I stayed in bed until twenty minutes before I needed to leave for work. I tried to think of a good excuse to stay home – I’m sick (…and tired of going to work), work is boring at this time of the year, stayed up too late because of the free old movies channel and my Alfred Hitchcock obsession, it’s foggy again. We worked late yesterday because of a special event. I think just one more day off each week would make life more balanced. I’m seriously considering going down to four sometime next year. Changing jobs hasn’t worked because when it comes down to it, I like this job. It’s a blessing.
So why not work less? Isn’t life supposed to be about breaking societal conformity to live out values and beliefs? Why work five days? Money. Because we’re going to Europe. Because we need more than one room to live in, paint in, entertain in.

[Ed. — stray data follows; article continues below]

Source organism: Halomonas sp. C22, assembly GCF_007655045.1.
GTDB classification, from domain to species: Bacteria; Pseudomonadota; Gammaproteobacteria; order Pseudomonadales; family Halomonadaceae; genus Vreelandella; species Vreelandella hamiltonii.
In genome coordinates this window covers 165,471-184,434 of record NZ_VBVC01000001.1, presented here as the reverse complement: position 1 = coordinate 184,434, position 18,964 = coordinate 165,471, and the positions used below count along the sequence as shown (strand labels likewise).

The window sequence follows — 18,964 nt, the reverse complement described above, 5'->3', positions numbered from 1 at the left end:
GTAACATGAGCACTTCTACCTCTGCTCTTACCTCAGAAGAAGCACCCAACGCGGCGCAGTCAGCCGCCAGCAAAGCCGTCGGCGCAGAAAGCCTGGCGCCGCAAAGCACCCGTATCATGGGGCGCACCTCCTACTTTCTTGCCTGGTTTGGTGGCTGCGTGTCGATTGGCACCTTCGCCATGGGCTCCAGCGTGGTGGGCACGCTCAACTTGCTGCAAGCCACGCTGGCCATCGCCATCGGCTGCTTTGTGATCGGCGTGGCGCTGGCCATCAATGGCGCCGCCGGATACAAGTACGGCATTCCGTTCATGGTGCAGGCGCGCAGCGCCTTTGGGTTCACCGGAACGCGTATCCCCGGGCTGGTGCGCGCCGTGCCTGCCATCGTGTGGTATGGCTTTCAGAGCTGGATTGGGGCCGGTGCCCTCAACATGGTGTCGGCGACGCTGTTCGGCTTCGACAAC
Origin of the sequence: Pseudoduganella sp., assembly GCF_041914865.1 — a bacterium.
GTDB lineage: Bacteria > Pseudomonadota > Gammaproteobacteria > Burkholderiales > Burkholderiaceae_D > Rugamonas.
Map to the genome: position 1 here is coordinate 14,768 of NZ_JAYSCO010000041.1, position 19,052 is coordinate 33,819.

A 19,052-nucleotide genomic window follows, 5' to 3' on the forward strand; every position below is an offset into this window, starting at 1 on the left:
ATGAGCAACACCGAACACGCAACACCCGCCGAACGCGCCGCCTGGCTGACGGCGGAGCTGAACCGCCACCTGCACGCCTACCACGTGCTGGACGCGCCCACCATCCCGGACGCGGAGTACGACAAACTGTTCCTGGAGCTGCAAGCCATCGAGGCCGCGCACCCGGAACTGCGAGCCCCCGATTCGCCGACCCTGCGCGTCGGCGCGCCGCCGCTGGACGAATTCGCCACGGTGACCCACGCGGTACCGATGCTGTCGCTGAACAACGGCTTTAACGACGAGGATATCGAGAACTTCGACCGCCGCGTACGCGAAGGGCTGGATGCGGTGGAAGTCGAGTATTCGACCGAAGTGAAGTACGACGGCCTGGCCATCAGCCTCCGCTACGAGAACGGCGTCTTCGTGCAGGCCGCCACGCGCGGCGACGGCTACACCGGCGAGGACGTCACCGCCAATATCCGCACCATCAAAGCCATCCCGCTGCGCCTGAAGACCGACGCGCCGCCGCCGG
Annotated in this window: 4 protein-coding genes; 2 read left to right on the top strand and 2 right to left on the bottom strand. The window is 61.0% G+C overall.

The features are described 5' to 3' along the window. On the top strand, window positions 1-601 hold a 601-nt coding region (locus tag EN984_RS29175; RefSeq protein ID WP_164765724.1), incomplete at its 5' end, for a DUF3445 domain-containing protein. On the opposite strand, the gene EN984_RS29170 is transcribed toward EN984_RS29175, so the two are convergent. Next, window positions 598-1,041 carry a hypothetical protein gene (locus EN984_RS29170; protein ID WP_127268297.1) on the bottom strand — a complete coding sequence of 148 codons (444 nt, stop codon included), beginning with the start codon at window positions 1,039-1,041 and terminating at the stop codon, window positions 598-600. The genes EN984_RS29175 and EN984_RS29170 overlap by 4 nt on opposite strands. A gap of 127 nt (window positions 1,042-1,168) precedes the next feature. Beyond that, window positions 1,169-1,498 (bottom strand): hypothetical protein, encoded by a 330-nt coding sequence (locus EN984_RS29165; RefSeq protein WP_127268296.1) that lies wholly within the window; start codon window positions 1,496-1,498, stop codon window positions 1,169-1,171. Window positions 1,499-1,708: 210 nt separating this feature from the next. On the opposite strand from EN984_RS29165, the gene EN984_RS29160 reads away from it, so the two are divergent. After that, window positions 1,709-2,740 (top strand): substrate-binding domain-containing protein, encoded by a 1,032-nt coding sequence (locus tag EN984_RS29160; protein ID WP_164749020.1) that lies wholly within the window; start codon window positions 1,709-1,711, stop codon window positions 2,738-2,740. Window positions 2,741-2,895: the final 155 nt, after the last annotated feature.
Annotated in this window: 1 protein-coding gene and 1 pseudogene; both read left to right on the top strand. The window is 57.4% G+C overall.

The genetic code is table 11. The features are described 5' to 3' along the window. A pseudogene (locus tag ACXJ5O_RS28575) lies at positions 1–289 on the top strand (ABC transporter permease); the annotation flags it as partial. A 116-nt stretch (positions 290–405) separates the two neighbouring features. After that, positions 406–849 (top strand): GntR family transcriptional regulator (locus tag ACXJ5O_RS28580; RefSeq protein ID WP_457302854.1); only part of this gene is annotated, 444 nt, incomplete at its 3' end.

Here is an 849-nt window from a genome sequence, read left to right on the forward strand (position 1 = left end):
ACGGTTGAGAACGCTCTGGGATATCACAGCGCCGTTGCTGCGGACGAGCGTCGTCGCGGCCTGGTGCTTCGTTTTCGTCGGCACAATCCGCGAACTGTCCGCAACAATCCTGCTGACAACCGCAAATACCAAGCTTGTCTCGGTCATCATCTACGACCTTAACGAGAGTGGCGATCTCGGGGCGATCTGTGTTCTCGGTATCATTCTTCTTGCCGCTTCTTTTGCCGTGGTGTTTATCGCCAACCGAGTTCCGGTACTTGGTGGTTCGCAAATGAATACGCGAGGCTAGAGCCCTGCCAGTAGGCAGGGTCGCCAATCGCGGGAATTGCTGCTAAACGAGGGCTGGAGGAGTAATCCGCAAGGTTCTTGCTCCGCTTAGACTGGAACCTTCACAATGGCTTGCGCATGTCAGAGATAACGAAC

One of the significant turning point I experienced at Briercrest was when I was co-teaching a world views class and we were discussing the cost of this life of following Christ. Glenn Runnalls said our generation won’t live it because the cost is too high. We’re too narcissistic. And I (like Peter) passionately thought, I won’t be like that. I won’t trade in my soul for the securities offered to me by society. But suddenly there’s rent to pay, insurance and gas eating a whole in my pocket, too many very alluring places to dine in Vancouver. Career peer pressure.
So that’s my puzzle for the day – is that extra day of income worth the sacrifice in the face of the other 90% of my well-being – my health, my art, my relationships, my values of worship, discipleship, justice, and community?